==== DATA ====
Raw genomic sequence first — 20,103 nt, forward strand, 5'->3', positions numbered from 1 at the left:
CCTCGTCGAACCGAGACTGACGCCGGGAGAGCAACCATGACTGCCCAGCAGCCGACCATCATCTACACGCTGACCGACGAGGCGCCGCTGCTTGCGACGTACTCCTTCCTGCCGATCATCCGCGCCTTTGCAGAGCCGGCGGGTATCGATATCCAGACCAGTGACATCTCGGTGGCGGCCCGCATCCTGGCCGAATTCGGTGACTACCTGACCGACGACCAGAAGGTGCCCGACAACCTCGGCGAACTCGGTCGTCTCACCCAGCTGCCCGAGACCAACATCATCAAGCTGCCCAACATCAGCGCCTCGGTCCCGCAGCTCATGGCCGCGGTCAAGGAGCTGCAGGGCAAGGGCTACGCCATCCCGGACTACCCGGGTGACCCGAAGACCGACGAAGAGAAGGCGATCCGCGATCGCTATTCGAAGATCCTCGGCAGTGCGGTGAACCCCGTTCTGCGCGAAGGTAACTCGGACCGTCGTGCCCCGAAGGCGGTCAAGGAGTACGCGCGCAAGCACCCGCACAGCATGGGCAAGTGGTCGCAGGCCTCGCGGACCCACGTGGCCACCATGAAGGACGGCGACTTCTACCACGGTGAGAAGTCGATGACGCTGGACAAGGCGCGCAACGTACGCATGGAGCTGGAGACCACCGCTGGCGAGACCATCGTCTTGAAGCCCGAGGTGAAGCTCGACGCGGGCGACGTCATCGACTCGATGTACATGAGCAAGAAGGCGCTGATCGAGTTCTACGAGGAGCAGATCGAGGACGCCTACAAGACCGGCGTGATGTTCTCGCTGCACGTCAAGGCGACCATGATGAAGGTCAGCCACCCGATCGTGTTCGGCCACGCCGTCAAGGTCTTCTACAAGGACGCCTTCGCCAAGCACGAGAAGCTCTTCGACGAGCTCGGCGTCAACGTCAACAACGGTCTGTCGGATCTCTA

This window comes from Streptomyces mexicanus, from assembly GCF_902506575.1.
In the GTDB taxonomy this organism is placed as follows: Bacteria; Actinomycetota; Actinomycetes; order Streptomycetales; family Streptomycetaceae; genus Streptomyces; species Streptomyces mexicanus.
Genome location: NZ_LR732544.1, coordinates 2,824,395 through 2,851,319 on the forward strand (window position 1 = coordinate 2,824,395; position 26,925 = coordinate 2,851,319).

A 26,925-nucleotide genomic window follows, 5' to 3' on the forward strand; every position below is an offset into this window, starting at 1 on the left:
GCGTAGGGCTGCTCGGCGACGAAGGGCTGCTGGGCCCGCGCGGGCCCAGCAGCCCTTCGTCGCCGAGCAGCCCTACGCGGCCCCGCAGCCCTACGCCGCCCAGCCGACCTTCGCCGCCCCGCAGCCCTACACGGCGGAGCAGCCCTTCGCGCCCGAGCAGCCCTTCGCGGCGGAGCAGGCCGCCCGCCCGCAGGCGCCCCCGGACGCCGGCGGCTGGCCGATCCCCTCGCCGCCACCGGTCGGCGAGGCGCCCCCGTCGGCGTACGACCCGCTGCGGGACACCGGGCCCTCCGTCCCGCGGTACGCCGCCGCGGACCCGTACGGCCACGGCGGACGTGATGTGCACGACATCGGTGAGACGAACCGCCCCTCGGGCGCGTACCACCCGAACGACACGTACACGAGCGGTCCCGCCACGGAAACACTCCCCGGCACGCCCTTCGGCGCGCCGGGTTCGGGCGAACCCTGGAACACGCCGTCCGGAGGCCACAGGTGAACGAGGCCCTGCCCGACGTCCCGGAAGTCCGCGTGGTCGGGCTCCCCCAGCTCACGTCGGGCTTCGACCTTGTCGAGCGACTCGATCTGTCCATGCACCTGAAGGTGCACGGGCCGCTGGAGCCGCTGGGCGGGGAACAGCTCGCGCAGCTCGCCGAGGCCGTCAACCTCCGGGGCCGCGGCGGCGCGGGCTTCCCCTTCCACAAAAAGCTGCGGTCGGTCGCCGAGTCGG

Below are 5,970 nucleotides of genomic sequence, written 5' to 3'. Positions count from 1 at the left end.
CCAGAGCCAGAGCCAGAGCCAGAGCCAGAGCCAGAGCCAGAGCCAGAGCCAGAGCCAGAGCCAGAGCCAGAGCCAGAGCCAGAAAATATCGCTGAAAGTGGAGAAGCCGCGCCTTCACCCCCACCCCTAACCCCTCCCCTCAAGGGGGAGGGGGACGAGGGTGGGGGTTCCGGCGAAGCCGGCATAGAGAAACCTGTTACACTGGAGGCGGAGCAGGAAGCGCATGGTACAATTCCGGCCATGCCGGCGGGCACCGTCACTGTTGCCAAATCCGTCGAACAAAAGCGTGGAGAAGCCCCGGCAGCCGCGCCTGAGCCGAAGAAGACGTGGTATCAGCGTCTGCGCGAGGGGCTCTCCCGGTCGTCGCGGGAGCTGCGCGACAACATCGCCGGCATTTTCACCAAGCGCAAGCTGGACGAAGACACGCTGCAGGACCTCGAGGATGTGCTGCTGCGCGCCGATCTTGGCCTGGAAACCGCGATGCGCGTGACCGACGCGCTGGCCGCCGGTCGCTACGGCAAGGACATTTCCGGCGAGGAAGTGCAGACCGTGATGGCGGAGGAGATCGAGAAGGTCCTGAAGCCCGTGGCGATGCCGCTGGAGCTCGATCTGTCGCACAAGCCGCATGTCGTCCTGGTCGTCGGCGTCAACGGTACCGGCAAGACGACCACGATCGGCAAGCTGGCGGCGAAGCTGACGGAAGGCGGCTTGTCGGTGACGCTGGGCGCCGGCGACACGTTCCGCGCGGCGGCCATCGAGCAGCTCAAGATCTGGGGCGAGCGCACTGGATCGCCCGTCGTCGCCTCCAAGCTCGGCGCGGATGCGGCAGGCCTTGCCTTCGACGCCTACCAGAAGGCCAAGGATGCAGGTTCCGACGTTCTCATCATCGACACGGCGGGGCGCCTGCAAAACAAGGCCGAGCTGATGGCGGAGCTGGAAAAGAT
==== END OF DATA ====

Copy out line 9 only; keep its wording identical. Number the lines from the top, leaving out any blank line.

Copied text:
CCAGAGCCAGAGCCAGAGCCAGAGCCAGAGCCAGAGCCAGAGCCAGAGCCAGAGCCAGAGCCAGAGCCAGAGCCAGAGCCAGAAAATATCGCTGAAAGTGGAGAAGCCGCGCCTTCACCCCCACCCCTAACCCCTCCCCTCAAGGGGGAGGGGGACGAGGGTGGGGGTTCCGGCGAAGCCGGCATAGAGAAACCTGTTACACTGGAGGCGGAGCAGGAAGCGCATGGTACAATTCCGGCCATGCCGGCGGGCACCGTCACTGTTGCCAAATCCGTCGAACAAAAGCGTGGAGAAGCCCCGGCAGCCGCGCCTGAGCCGAAGAAGACGTGGTATCAGCGTCTGCGCGAGGGGCTCTCCCGGTCGTCGCGGGAGCTGCGCGACAACATCGCCGGCATTTTCACCAAGCGCAAGCTGGACGAAGACACGCTGCAGGACCTCGAGGATGTGCTGCTGCGCGCCGATCTTGGCCTGGAAACCGCGATGCGCGTGACCGACGCGCTGGCCGCCGGTCGCTACGGCAAGGACATTTCCGGCGAGGAAGTGCAGACCGTGATGGCGGAGGAGATCGAGAAGGTCCTGAAGCCCGTGGCGATGCCGCTGGAGCTCGATCTGTCGCACAAGCCGCATGTCGTCCTGGTCGTCGGCGTCAACGGTACCGGCAAGACGACCACGATCGGCAAGCTGGCGGCGAAGCTGACGGAAGGCGGCTTGTCGGTGACGCTGGGCGCCGGCGACACGTTCCGCGCGGCGGCCATCGAGCAGCTCAAGATCTGGGGCGAGCGCACTGGATCGCCCGTCGTCGCCTCCAAGCTCGGCGCGGATGCGGCAGGCCTTGCCTTCGACGCCTACCAGAAGGCCAAGGATGCAGGTTCCGACGTTCTCATCATCGACACGGCGGGGCGCCTGCAAAACAAGGCCGAGCTGATGGCGGAGCTGGAAAAGAT